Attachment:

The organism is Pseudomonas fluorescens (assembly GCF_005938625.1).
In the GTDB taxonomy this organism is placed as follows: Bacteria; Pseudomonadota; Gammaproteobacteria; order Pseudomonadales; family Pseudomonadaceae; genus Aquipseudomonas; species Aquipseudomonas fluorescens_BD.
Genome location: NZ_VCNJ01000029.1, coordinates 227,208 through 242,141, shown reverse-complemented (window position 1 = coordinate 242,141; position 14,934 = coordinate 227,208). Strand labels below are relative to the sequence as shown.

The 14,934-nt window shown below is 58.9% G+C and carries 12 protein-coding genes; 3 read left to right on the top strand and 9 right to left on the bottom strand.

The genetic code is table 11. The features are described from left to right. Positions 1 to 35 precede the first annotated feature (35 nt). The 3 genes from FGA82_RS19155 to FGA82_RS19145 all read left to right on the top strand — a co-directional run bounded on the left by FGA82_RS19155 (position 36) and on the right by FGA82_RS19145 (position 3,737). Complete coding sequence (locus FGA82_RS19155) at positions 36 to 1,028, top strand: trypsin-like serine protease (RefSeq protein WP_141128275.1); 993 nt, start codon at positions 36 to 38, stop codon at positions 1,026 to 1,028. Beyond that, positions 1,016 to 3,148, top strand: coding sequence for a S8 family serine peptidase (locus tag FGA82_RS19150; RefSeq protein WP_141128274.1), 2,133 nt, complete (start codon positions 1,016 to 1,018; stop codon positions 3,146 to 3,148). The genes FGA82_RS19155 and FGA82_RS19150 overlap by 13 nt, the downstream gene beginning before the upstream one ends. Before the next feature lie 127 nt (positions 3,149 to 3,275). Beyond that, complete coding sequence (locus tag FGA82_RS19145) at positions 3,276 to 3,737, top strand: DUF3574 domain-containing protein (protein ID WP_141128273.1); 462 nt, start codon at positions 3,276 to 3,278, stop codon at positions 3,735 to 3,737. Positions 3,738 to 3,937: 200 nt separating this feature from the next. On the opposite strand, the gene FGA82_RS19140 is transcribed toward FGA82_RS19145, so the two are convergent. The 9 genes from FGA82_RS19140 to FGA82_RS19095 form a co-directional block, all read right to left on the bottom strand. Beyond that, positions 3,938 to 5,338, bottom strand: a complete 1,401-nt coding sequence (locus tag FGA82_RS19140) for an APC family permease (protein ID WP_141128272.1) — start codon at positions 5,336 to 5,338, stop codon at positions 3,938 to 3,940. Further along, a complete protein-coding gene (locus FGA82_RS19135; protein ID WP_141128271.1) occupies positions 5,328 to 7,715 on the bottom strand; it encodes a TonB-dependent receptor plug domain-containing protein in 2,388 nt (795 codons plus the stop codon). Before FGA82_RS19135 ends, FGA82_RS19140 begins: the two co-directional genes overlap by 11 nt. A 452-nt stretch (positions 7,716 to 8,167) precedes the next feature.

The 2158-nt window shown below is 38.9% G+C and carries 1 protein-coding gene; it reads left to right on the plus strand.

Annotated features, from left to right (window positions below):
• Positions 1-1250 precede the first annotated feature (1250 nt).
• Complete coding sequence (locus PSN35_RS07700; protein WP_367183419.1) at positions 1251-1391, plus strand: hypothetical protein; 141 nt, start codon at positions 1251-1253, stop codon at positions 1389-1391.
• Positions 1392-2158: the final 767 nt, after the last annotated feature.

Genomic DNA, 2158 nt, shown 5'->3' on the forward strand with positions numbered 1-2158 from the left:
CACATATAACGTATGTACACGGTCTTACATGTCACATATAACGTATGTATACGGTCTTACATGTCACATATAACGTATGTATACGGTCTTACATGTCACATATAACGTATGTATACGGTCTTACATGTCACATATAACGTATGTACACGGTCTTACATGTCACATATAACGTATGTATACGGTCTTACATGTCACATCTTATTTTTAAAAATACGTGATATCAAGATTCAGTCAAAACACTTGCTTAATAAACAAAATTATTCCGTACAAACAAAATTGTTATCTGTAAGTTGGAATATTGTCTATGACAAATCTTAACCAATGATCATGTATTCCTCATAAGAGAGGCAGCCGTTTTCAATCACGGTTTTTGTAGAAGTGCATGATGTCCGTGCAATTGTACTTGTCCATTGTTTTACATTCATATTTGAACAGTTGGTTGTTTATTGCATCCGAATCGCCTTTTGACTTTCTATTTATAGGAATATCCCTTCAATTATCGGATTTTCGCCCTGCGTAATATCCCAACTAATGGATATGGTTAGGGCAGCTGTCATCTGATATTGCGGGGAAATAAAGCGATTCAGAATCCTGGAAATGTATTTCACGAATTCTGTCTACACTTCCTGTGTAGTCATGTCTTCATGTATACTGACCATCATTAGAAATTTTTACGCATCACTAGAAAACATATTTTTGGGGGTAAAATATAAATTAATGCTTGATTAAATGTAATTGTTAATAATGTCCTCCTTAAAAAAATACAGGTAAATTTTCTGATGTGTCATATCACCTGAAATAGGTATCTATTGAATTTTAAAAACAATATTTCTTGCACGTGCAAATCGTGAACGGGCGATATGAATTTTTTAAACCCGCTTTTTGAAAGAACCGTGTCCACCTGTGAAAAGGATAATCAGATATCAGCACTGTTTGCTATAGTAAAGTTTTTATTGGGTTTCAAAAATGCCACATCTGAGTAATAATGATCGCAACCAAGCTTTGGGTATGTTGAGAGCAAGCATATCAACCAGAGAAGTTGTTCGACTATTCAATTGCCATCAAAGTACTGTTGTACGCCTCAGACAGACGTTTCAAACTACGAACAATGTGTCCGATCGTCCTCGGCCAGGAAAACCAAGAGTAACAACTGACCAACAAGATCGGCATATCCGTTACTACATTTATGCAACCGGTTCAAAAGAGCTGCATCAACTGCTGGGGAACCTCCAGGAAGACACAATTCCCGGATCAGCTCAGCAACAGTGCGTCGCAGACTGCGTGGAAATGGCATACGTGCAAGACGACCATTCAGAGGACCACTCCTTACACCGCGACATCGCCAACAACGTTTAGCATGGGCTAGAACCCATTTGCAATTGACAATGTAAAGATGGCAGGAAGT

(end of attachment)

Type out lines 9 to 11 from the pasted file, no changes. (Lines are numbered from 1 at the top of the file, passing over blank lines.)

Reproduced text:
• Complete coding sequence (locus PSN35_RS07700; protein WP_367183419.1) at positions 1251-1391, plus strand: hypothetical protein; 141 nt, start codon at positions 1251-1253, stop codon at positions 1389-1391.
• Positions 1392-2158: the final 767 nt, after the last annotated feature.

Genomic DNA, 2158 nt, shown 5'->3' on the forward strand with positions numbered 1-2158 from the left: